Canadian Report: Arms Trade, Pandemic Combine to Reveal the Human Costs of War in Yemen

Canadian Anthropologica journal revealed on Monday Canada’s participation in killing the Yemeni people, by selling weapons to countries of coalition waging war on Yemen over the past five years.

The report, written by Jelena Golubović, deputy editor-in-chief of the journal, reads as follows:

On April 9, with the world focused on the COVID-19 pandemic, Canada quietly lifted its ban on military exports to Saudi Arabia. The next day, Yemen reported its first case of COVID-19. These two events are not unrelated. While Canada insists its exports to Saudi Arabia will not be used to enable human rights abuses, the arrival of COVID-19 to Yemen exposes the indirect human costs of war, as the country confronts the pandemic with a devastated health care system.

Canada’s ban on military exports had been in place since 2018 in response to the Saudi Arabian government’s involvement in the brutal murder of journalist Jamal Khashoggi. After instituting the ban, Canada signed the Arms Trade Treaty (ATT), an international treaty which regulates global arms trade in order to protect civilians from harm. The treaty is meant to ensure that arms sold will not be used to support “terrorism, international organized crime, gender-based violence, human rights abuses, or violations of international human rights.”

Saudi Arabia has one of the world’s worst human rights records. In its involvement in the war in Yemen, it has repeatedly and deliberately targeted civilians, including multiple attacks on market places, schools and children’s hospitals. Germany, Finland, Denmark, the Netherlands and Norway have each terminated the sale of arms to Saudi Arabia. The majority of its arms imports come from the United States, but Canadian arms have already been implicated in the war in Yemen via photographs on social media. Canada signed the ATT with the caveat that the treaty would not affect its pre-existing arms deal with Saudi Arabia, a $14-billion dollar deal to export light armoured vehicles (LAVs).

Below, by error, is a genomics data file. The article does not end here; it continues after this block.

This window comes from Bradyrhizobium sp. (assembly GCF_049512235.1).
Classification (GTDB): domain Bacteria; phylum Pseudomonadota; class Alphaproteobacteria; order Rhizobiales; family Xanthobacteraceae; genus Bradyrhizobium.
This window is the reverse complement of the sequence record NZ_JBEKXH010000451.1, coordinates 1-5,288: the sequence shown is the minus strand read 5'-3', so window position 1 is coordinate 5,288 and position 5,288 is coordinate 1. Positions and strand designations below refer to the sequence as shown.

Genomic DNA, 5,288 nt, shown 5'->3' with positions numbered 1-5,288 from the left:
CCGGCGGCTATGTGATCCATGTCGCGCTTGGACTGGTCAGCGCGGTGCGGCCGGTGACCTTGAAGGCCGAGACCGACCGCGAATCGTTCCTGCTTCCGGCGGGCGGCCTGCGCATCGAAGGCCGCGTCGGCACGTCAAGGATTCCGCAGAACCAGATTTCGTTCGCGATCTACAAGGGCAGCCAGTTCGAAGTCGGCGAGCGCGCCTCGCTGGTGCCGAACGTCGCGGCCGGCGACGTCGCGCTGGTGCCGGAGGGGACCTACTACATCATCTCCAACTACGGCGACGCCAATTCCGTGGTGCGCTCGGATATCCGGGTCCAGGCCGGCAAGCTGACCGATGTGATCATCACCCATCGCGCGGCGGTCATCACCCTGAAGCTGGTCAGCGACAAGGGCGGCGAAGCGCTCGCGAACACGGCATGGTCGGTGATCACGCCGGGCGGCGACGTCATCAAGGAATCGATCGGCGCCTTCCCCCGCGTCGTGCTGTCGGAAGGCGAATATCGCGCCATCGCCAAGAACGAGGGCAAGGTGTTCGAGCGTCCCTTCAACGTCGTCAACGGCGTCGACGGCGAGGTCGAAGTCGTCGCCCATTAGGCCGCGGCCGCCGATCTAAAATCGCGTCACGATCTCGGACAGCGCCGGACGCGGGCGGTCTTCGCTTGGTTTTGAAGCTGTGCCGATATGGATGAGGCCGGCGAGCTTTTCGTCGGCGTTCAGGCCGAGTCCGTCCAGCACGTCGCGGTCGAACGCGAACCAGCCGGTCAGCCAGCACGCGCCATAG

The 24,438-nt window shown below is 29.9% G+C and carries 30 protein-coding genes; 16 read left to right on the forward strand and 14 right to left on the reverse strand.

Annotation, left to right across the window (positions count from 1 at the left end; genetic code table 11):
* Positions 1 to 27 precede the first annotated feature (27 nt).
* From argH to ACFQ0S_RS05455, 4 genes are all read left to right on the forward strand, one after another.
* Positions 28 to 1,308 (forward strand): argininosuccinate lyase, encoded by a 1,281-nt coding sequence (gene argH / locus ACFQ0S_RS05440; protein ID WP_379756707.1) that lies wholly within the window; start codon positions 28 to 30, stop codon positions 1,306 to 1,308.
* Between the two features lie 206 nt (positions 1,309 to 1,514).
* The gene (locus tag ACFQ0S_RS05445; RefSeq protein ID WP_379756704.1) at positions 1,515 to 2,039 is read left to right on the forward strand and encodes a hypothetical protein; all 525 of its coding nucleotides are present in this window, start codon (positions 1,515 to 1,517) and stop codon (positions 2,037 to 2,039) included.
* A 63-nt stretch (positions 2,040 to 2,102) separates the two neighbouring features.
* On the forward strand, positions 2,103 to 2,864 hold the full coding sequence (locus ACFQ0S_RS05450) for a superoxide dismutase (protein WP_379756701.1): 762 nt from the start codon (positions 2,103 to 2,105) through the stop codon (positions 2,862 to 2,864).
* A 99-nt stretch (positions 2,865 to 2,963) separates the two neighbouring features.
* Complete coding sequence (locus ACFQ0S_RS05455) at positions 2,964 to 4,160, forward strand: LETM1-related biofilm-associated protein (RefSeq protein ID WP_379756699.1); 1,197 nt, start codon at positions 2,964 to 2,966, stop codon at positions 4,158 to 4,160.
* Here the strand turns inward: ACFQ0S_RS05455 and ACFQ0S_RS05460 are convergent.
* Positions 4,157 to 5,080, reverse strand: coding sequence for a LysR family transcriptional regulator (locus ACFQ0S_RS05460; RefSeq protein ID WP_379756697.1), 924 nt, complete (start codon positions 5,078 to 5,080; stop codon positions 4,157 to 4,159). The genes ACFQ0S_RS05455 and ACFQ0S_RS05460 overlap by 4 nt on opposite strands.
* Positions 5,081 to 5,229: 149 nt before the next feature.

The war in Yemen is the world’s worst humanitarian crisis, and it is about to get even worse. The war has resulted in more than 100,000 deaths, including approximately 12,000 civilian deaths. A report by the Armed Conflict Location and Event Data Project found that Saudi-led coalition airstrikes were responsible for 67 per cent of civilian fatalities between 2015 and 2019, making the Saudi-led coalition “the actor most responsible for civilian deaths.”

But war kills in other ways, too. These numbers do not include the over 85,000 children under the age of five who have died from starvation or disease between 2015 and 2018 as a result of the war.

War has always been devastating for public health, but the arrival of COVID-19 to Yemen makes this relationship painfully clear. Five years of conflict have destroyed Yemen’s health-care system, leaving it uniquely vulnerable to the pandemic that has already brought sophisticated health systems to their knees. Between 2015 and 2018, there were 120 documented attacks on Yemen’s health-care sector, “affecting health facilities, medical professionals, and patients’ access to healthcare.” Closing the borders to contain the pandemic would effectively starve the country, which now imports up to 90 per cent of its food and fuel, and where 70 per cent of the population is currently food-insecure.

Under the chaos and distraction of COVID-19, Canada quietly resumed its arms deal with Saudi Arabia, against the spirit, if not technically the letter, of its membership in the Arms Trade Treaty. While Canada maintains that its arms exports will not be used to facilitate human rights abuses, the arrival of COVID-19 to Yemen makes it clear that the causal path between export and abuse is not always straightforward or direct. The pandemic is now making visible the indirect human costs of war, and in particular its impact on public health.

The violence of war is not necessarily spectacular or eventful: a bomb, an air strike, a raid. The violence of war is also discernable in malnutrition, in the deficit of health-care workers, in the lack of masks and ventilators. The COVID-19 pandemic has often been compared to a war, but that was before it came to Yemen.

Source: almasirah

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